The wire sounds like like a classic "tiger tail" which simply adds the other half of a dipole to the existing antenna. You're not modifying anything, just making the antenna more efficient.

Likewise, using an external antenna doesn't change the specifications of a hand-held radio. It's still a type-accepted five watt radio, with a more efficient antenna. Adding an amplifier is obviously a different story.

CAP9907

Quote from: Falling Hare on February 06, 2019, 07:36:46 pm
I have started working in communications, which is a totally new and interesting field for me.  The problem is that I have zilch knowledge of radio/communications hardware or even basic electronics.  Have been using the old EF Johnson 5112 (version 4) handheld to get experience in voice communications on local Wing nets.

The other day a 'ham' showed me how to attach a home-made antenna to the hand-held that almost doubled the performance & range.  It is simply a wire about 18" long attached to a washer and inserted in the antenna well and then screwing the whip back into it's fitting.  It works great but looks really funky; and I am while I am careful attaching it into the fitting I am concerned that it may be damaging the equipment in some way.

My questions are:

-Is there an aftermarket longer whip antenna that would work just as well and replace the standard 8 ½" whip antenna.  Have tried a Baofeng NA-771 whip which fitted nicely but simply did not work.  Can anyone recommend specific brands, brand numbers, etc.? (links appreciated).

-Would love to use this in my car (it gets cold up here in the winter) so could anyone recommend specific magnetic roof antenna assemblies that would fit the EFJ 5112 (ver.4)?  Complete out-of-the box assemblies would probably be best for me since you have probably forgotten more about electronics than I will ever know. (Again, links appreciated).

The improved performance of the field expedient wire saves me having to drive 30 miles in to use the squadron base station when I have to get on the nets; would love something that looks more normal but gives me the improved range.


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SarDragon

Quote from: EMT-83 on February 07, 2019, 02:01:10 am
The wire sounds like like a classic "tiger tail" which simply adds the other half of a dipole to the existing antenna. You're not modifying anything, just making the antenna more efficient.

Likewise, using an external antenna doesn't change the specifications of a hand-held radio. It's still a type-accepted five watt radio, with a more efficient antenna. Adding an amplifier is obviously a different story.

Please (re)read the quote in my last post. Adding the antenna doesn't change the radio specs, it changes the usage, and the specs needed for that usage.
Dave Bowles
Maj, CAP
AT1, USN Retired
50 Year Member
Mitchell Award (unnumbered)
C/WO, CAP, Ret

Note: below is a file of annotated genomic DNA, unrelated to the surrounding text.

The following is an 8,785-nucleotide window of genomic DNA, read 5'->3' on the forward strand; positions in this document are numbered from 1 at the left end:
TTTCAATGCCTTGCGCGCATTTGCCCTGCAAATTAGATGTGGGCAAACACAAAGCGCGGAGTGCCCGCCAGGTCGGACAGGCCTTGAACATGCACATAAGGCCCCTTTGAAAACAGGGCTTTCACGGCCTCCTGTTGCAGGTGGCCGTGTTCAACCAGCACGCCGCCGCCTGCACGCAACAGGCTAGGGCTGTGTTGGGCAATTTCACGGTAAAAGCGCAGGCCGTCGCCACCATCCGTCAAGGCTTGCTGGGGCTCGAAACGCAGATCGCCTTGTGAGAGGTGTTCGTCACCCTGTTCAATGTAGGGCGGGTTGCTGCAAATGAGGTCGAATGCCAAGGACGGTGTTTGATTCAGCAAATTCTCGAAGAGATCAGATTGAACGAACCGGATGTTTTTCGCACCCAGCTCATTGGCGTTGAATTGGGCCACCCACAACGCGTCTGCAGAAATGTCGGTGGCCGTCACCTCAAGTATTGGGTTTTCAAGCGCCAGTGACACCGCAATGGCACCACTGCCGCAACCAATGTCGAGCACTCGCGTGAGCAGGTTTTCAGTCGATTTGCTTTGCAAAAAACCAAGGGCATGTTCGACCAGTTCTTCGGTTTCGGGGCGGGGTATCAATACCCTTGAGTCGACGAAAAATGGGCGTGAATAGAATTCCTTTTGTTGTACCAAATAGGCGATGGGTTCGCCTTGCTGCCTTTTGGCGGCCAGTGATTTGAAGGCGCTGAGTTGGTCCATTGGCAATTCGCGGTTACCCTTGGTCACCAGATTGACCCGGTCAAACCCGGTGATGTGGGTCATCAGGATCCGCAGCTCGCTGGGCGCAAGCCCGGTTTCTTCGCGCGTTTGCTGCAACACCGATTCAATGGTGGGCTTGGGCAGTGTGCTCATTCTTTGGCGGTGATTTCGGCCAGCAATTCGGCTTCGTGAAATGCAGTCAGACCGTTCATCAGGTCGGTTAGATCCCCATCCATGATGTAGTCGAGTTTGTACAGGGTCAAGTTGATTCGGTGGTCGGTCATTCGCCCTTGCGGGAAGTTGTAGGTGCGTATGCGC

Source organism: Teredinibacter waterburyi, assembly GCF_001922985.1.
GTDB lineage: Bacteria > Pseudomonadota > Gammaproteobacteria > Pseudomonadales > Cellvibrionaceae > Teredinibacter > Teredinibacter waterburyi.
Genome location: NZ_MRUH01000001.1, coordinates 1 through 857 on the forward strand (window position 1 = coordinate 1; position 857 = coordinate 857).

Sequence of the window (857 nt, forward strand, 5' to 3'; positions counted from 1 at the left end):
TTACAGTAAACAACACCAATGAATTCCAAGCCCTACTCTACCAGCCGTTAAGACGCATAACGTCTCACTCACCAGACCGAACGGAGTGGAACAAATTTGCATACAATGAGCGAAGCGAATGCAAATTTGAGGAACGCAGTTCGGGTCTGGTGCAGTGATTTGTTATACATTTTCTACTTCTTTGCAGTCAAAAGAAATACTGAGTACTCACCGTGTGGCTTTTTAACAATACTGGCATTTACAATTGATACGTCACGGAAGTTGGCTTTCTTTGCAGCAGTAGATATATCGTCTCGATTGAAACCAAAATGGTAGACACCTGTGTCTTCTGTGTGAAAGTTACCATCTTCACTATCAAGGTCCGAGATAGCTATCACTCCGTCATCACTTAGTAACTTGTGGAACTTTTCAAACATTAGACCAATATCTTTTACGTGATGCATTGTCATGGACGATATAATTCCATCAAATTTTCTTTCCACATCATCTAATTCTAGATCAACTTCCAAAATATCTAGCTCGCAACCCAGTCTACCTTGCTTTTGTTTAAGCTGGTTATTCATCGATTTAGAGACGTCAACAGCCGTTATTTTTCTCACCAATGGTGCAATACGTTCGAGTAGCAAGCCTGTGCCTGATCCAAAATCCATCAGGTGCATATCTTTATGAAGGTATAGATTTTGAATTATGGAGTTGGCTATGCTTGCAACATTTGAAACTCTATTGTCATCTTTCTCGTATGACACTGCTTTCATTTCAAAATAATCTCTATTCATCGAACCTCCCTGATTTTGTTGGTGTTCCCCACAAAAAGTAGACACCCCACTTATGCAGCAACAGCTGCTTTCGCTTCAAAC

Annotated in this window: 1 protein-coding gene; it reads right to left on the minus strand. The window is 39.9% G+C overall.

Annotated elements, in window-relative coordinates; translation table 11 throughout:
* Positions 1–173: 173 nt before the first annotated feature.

Briank

Sounds like you should go get your ham tech license, an entry level ham radio, and join some ham radio nets!  Experiment there where it's encouraged.  That will help you gain radio knowledge without breaking any licensing rules.

Lebovic

I am also just learning about communications and know very little about it. Since I am just learning about using the radio pro words and way of speaking, and after learning the expense of buying my own equipment (could be thousands of dollars), I decided on a free way of practicing with some friends by starting our own digital channel on the zello app on a smart phone. This allows us to practice regularly with each other with no charge. We were thinking of downloading sample messages and practicing to send them over the radio. Let me know if you have any other good ideas. You can start your own channel, join other channels, or you are welcome to join ours, Federal Comm Practice. Whatever you choose, have fun, and good luck.

Adam B

Quote from: Lebovic on February 27, 2019, 02:36:43 am
...I am just learning about using the radio pro words and way of speaking, and after learning the expense of buying my own equipment (could be thousands of dollars)...


If you're talking about CAP comm specifically, yes. NTIA approved radios for CAP are very pricey. They need to meet strict testing criteria, and the testing and maintaining the tolerances needed for approval can be expensive. 

Ham radio, on the other hand, can be had quite cheaply. You get what you pay for, of course.
Baofeng, as mentioned by Eclipse, if possibly one of the best and worst things to happen to Ham radio. For $25, you can get a handheld Ham radio, with almost every feature you could want in an FM rig.   You can even listen to CAP frequencies!   The flip side is that the equipment is not very rugged and quality is very hit-or-miss, leading to a lot of potential frustration with people new to the hobby. Still, it's a viable option for very little cost.

Lastly, there's nothing stopping you from practicing on FRS radios, which are not only cheap and fairly reliable, but also very easy to find.

Honestly, I just love radio all around. Comm was my first CAP specialty track; I was an MRO and one of the wing's ACUT instructors (Abanaki 207, at the time). I played with CB radio as a teen, and I got my Ham radio license as an adult. I talked to someone 800 miles away in morse code using an old spoon as a straight-key. It's just the coolest hobby.   

I won't derail this any more, though. Feel free to PM if you want to chat radio stuffs.

K3CAN, out.



Adam